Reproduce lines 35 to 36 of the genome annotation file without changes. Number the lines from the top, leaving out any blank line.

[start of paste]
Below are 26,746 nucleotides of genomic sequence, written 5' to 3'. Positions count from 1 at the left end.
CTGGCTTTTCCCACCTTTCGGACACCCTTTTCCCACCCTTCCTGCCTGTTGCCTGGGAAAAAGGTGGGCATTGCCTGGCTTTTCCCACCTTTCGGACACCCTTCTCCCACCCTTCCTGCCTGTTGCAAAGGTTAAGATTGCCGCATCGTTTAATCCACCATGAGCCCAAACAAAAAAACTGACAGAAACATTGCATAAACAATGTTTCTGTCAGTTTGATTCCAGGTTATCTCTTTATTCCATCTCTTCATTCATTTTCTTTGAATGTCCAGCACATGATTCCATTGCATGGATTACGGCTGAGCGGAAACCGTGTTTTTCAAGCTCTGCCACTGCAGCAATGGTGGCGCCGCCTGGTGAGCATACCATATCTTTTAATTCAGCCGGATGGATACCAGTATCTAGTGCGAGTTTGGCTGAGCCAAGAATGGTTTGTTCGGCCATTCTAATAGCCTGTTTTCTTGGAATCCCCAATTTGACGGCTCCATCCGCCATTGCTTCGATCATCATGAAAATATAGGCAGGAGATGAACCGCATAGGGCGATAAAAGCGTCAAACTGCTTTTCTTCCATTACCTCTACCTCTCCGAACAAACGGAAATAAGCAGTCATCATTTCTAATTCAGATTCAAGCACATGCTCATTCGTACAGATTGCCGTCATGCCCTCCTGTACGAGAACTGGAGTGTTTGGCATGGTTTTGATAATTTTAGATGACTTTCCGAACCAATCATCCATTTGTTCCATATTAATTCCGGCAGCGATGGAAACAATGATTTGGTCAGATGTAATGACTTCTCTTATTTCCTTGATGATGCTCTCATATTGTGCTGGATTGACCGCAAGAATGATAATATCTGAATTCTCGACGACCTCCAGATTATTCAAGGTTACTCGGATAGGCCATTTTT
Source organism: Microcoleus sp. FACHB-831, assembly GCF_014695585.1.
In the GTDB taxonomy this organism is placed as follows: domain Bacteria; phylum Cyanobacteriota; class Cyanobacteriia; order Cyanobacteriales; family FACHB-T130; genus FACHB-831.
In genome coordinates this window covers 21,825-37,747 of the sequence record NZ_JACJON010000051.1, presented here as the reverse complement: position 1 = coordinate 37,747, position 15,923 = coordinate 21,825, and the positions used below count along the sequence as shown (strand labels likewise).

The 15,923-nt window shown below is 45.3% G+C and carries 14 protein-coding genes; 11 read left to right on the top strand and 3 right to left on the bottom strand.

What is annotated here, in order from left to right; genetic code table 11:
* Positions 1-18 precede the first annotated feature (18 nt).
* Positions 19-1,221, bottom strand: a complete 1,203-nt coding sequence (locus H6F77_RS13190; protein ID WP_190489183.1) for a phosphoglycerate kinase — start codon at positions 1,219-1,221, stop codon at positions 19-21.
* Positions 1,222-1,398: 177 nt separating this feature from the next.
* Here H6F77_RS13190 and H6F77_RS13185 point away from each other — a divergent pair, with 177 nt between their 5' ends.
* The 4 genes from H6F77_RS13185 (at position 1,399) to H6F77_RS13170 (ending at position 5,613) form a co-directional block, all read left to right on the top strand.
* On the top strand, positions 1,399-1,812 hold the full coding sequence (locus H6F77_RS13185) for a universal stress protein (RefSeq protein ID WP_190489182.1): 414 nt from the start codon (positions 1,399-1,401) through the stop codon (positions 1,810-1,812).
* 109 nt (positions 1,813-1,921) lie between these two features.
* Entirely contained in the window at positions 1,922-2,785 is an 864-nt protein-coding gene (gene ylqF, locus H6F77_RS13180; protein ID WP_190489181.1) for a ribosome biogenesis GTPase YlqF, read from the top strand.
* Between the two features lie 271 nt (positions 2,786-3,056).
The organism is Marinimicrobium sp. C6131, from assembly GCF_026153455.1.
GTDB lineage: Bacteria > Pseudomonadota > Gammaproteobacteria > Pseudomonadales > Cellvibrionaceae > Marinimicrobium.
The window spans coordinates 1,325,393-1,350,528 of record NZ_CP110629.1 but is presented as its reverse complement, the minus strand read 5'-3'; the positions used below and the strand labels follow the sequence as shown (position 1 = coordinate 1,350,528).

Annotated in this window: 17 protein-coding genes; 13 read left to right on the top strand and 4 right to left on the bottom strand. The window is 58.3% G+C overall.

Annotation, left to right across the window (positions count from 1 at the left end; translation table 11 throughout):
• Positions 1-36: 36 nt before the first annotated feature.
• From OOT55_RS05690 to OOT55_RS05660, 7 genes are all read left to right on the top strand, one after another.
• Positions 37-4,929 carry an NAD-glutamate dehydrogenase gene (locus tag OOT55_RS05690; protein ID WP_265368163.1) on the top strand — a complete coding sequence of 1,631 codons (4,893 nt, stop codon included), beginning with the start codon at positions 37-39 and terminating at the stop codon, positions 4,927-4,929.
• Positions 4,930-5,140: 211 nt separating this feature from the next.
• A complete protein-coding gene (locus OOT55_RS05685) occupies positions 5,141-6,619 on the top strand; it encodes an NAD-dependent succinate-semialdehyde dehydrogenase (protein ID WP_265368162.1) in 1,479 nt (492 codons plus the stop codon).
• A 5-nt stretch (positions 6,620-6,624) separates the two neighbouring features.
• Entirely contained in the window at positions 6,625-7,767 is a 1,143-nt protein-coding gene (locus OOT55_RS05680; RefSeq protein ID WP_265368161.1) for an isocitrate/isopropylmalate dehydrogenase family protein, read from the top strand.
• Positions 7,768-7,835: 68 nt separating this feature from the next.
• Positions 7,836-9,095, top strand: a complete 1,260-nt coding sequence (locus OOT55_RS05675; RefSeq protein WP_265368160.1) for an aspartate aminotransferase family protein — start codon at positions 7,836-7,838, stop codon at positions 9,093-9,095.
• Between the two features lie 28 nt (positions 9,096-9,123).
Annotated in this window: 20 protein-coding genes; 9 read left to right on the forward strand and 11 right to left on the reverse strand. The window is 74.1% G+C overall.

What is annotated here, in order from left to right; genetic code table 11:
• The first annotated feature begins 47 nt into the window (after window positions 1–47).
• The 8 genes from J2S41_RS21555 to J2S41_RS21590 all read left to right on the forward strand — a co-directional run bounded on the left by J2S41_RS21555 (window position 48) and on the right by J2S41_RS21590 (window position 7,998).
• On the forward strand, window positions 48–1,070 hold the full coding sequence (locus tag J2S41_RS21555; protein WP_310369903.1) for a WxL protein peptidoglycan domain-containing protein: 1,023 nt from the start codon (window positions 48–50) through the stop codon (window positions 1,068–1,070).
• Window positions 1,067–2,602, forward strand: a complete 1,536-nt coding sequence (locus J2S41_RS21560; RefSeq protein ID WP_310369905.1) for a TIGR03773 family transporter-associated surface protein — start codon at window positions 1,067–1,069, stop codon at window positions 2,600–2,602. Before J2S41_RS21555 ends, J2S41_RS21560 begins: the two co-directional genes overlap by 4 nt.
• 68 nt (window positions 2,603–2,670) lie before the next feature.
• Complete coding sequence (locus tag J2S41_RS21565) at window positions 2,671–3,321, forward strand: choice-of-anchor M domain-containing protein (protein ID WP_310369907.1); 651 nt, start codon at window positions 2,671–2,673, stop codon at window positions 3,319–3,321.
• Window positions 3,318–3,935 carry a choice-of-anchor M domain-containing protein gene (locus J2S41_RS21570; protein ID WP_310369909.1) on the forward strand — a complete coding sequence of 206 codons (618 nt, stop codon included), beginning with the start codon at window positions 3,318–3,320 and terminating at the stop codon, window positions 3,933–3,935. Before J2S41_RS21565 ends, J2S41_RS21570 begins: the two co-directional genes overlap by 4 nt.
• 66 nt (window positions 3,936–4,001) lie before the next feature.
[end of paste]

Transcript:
• The 8 genes from J2S41_RS21555 to J2S41_RS21590 all read left to right on the forward strand — a co-directional run bounded on the left by J2S41_RS21555 (window position 48) and on the right by J2S41_RS21590 (window position 7,998).
• On the forward strand, window positions 48–1,070 hold the full coding sequence (locus tag J2S41_RS21555; protein WP_310369903.1) for a WxL protein peptidoglycan domain-containing protein: 1,023 nt from the start codon (window positions 48–50) through the stop codon (window positions 1,068–1,070).